Pathways of youth gambling problem severity.
ABSTRACT Prospective studies are needed to advance knowledge of the developmental features of gambling involvement and associated problems. Developmental pathways of youth gambling problem severity (no problem gambling, at-risk gambling, and problem gambling) are described on the basis of a 3-wave data set that spans midadolescence to young adulthood (N=305). The most prevalent group was the resistors (no problem gambling at all data points); 60% of study participants were in this group. New incidence cases (no problem gambling followed by at-risk or problem gambling) and desistors (at-risk or problem gambling followed by no problem gambling) were found among 21% and 13% of participants, respectively. Only 4% of cases were persistors, that is, at-risk or problem gambling at all 3 data waves. Findings are discussed in light of extant research on adolescent gambling that heretofore has not benefited from a developmental pathway perspective.
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ABSTRACT: Increases in access to gambling venues have been accompanied by increased gambling behavior among young adults. The present research examined associations among Five Factor Model personality traits, motives for gambling, and gambling behavior and problems using latent class analysis. College students (N = 220) completed online measures of personality and gambling behavior as part of a larger intervention trial. Agreeableness and conscientiousness were negatively associated with indicators of gambling behavior. Low agreeableness and high neuroticism were associated with gambling-specific motives, particularly for less frequently endorsed motives. Personality-based latent class analyses of emerging adult gamblers revealed support for three distinct groups reflecting a resilient personality group, a normative personality group, and a vulnerable personality group, which were further differentiated by gambling behaviors and gambling-specific motives. Associations between personality traits and gambling-specific motives highlight potential heterogeneity among college students who gamble. Together, findings suggest that the correlational and latent class-based analyses, as well as the personality and motivation analyses, present complementary information with respect to the attributes of college student gamblers. Implications and future research directions are discussed.Journal of Gambling Behavior 09/2014; · 1.28 Impact Factor
Article: Summing Up AgainOsong Public Health and Research Perspectives. 08/2014;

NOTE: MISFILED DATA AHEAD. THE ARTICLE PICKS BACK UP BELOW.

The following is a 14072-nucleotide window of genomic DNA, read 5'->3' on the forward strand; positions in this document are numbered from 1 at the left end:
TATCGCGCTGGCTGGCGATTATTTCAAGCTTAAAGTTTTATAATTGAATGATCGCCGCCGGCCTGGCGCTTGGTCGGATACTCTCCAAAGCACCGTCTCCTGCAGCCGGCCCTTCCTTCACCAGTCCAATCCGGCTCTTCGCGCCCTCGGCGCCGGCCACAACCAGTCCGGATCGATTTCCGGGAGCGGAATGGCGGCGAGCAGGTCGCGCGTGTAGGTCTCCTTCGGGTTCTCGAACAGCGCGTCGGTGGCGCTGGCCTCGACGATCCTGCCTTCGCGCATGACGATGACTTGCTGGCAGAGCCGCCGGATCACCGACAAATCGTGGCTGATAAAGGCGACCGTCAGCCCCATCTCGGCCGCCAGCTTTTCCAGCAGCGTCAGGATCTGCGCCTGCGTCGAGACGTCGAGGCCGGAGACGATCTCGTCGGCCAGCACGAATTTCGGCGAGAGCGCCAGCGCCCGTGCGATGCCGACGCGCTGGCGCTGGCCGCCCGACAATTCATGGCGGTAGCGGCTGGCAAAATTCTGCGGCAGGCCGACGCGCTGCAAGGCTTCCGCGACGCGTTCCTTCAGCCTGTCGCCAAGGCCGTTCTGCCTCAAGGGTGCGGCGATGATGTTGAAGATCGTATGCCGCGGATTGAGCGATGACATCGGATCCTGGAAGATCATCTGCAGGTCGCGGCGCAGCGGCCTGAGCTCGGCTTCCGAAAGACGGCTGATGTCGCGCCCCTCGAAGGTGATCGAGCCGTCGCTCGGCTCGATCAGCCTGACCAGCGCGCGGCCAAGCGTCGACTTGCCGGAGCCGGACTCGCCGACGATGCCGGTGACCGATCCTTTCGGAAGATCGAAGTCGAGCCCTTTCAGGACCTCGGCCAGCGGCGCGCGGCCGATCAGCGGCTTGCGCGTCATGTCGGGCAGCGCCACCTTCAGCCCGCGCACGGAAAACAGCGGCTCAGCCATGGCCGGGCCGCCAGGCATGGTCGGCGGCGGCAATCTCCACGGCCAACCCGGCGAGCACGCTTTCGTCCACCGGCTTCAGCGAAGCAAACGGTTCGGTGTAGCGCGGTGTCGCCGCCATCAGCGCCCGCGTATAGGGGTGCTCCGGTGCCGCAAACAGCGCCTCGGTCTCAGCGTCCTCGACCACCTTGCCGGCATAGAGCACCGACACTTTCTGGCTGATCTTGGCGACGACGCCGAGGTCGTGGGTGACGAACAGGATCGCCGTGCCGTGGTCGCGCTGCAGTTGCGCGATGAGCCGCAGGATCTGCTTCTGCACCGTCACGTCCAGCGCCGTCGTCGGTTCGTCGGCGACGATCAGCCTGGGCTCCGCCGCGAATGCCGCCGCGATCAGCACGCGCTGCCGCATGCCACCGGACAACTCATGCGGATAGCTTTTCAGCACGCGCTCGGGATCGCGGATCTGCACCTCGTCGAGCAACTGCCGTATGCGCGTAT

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ABSTRACT: Background There is abundant literature on how to distinguish problem gambling (PG) from social gambling, but there are very few studies of the long-term evolution of gambling practice. As a consequence, the correlates of key state changes in the gambling trajectory are still unknown. The objective of the JEU cohort study is to identify the determinants of key state changes in the gambling practice, such as the emergence of a gambling problem, natural recovery from a gambling problem, resolution of a gambling problem with intermediate care intervention, relapses or care recourse.Methods/designThe present study was designed to overcome the limitations of previous cohort study on PG. Indeed, this longitudinal case¿control cohort is the first which plans to recruit enough participants from different initial gambling severity levels to observe these rare changes. In particular, we plan to recruit three groups of gamblers: non-problem gamblers, problem gamblers without treatment and problem gamblers seeking treatment.Recruitment takes place in various gambling places, through the press and in care centers.Cohort participants are gamblers of both sexes who reported gambling on at least one occasion in the previous year and who were aged between 18 and 65. They were assessed through a structured clinical interview and self-assessment questionnaires at baseline and then once a year for five years. Data collection comprises sociodemographic characteristics, gambling habits (including gambling trajectory), the PG section of the DSM-IV, the South Oaks Gambling Screen, the Gambling Attitudes and Beliefs Survey ¿ 23, the Mini International Neuropsychiatric Interview, the Wender-Utah Rating Scale-Child, the Adult ADHD Self-report Scale, somatic comorbidities (especially current treatment and Parkinson disease) and the Temperament and Character Inventory ¿ 125.DiscussionThe JEU cohort study is the first study which proposes to identify the predictive factors of key state changes in gambling practice. This is the first case¿control cohort on gambling which mixes non-problem gamblers, problem gamblers without treatment and problem gamblers seeking treatment in almost equal proportions. This work may help providing a fresh perspective on the etiology of pathological gambling, which may provide support for future research, care and preventive actions.Trial Registration(ClinicalTrials.gov): NCT01207674.BMC Psychiatry 08/2014; 14(1):226. · 2.24 Impact Factor